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Campsites reopen: Camping poses ‘much less risk’ says expert, sparking hope for holidays

Camping, caravans and UK holidays may well be the breaks of the future, as travel restrictions remain in place and quarantine rules regarding international travel come into force next month. But now, the UK Government’s deputy chief medical officer might have sparked hope for British tourists wanting a holiday in the UK. Deputy Chief Medical Officer Professor Jonathan Van-Tam said that being outdoors is “biological truism” meaning that it is safer to be outdoors than in an enclosed space.

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Prof Van-Tam made the comment during the UK Government’s daily press conference yesterday.

He said: “It is absolutely a biological truism that outdoor environments are much less risk than indoor environments.”

However, he warned that opening campsites has to be thought about carefully.

He added: “Of course that will need some careful thinking about because sharing a tent is a small enclosed space or can be a small enclosed space with generally poor conditions of ventilation and I guess it depends who you are sharing it with.

“It is the same for a caravan, so it is not a straightforward as it might sound – indoors vs outdoors, hotels vs campsites, it is a little more complex than that.

“I will begin to give that some careful thought.”

According to one camping website, bookings have already reportedly increased in the UK for camping holidays.

Online campsite guide and reservations site, Cool Camping, announced that it has actually seen an increase in people booking for July, August and September.

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The company began receiving more interest after Prime Minister Boris Johnson gave his last announcement on May 10.

Founder of the company Jonathan Knight explained the reason why campsites may be able to open first.

Mr Knight told the MailOnline: “Most campsites have large spaces between pitches, so applying social distancing isn’t much of an issue.”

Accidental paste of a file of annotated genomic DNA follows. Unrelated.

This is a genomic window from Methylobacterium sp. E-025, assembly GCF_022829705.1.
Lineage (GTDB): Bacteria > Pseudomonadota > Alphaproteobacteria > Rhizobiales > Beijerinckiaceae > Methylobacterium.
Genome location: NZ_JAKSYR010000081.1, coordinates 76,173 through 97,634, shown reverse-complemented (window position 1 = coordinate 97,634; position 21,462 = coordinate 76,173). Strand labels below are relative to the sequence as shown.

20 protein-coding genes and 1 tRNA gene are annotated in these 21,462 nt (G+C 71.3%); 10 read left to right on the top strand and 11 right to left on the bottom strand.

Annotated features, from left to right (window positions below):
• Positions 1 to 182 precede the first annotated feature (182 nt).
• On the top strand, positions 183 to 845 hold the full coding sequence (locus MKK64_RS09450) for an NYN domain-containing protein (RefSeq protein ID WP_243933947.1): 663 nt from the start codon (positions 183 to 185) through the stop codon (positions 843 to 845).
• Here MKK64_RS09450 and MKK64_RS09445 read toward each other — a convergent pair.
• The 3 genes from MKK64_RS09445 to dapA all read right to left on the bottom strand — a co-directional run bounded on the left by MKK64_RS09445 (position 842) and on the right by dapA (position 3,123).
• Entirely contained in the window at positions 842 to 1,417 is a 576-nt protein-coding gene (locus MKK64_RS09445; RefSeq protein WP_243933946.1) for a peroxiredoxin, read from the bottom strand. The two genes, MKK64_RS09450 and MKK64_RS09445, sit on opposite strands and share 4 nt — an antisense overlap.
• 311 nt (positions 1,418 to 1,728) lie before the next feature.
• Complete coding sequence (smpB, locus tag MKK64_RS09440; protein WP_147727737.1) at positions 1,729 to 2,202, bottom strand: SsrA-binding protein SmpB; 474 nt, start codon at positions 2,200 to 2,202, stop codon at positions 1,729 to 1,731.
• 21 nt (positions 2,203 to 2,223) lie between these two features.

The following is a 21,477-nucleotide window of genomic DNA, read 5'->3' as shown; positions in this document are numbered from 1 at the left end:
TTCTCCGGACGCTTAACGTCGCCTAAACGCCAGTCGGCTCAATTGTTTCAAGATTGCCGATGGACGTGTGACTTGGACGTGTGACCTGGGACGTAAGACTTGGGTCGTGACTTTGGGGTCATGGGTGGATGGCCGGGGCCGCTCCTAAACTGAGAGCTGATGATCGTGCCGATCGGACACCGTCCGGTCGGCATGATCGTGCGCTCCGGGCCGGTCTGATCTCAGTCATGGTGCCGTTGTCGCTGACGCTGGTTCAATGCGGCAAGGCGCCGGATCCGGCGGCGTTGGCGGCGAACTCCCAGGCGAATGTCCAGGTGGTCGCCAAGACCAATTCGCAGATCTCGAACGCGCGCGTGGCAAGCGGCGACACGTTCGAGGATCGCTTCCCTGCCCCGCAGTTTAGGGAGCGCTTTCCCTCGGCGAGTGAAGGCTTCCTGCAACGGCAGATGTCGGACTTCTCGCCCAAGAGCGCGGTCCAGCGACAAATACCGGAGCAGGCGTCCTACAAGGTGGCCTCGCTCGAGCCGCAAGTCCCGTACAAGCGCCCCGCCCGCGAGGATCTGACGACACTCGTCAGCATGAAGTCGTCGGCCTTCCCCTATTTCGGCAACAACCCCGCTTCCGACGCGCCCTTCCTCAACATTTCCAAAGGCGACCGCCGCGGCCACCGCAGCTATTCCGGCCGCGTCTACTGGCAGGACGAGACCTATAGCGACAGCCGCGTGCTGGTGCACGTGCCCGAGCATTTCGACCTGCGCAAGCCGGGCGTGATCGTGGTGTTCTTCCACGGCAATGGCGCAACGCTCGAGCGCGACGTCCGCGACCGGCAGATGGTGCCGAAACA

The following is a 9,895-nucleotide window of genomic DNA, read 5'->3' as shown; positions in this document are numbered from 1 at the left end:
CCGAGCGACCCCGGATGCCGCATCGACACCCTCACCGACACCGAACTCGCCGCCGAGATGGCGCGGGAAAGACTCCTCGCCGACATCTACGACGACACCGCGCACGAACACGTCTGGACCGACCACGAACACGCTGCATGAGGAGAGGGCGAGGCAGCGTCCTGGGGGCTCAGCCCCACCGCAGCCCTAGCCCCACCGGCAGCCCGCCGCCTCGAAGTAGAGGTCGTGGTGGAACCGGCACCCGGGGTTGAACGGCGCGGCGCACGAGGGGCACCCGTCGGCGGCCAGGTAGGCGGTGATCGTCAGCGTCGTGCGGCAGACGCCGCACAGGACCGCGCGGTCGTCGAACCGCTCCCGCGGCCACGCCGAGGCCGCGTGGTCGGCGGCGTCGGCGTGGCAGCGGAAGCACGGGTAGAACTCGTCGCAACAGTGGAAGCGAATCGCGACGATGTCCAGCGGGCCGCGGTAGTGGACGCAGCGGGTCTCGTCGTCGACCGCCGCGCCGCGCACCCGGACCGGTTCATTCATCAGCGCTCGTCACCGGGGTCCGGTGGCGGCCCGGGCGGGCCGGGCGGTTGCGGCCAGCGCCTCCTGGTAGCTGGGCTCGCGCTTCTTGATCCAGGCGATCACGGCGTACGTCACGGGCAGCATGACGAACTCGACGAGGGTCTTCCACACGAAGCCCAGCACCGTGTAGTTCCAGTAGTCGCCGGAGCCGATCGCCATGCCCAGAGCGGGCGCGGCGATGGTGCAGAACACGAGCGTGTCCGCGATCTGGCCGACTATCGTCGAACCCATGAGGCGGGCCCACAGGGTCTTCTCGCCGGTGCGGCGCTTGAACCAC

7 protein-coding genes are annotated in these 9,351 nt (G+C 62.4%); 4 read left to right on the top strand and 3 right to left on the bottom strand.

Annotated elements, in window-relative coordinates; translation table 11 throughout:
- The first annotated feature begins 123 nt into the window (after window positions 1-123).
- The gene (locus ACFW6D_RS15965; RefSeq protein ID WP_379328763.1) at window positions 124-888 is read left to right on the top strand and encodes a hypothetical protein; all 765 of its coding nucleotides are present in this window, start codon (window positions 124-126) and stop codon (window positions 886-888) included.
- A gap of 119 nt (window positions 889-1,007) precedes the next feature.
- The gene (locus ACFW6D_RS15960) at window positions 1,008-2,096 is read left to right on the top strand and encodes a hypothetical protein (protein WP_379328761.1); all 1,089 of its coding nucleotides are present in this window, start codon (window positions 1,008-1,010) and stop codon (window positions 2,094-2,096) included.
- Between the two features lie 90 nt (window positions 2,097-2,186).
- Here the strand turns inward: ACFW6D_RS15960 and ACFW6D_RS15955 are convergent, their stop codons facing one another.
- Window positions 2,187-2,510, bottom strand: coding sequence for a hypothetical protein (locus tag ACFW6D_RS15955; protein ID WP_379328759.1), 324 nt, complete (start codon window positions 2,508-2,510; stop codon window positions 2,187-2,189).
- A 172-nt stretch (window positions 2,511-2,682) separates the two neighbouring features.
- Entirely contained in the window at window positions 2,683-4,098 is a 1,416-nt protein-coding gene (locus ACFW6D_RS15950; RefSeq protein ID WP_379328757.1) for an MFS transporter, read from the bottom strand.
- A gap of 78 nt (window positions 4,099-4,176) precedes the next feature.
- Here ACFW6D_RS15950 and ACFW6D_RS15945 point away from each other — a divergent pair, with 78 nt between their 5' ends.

The UK Government recently announced that all visitors travelling to the UK from abroad will be subject to 14 days in quarantine.

On arrival, they will have to provide details of where they will be staying.

Visitors will then be told to remain at that location for 14 days.

After the 14 days are complete, they will then be allowed to mix with the general population.

However, Transport Secretary Grant Shapps revealed yesterday that the new rules may not come into play until “early next month”.

Mr Shapps also revealed in the House of Commons yesterday that “air bridges” could be a future travel option between the UK and low-risk countries.

Mr Shapps said that the Government is in “active discussions” over introducing “air bridges” which will allow people entering the UK from countries with an ‘R’ rate lower than 1.0 to be exempt without having to be put into quarantine.

He said in the Commons: “It is the case that we should indeed consider improvements for example ‘air bridges’ enabling people from other areas, other countries who have themselves achieved lower levels of coronavirus infection to come to the country.

“Those are active discussions that will go beyond what will initially be a blanket situation.”

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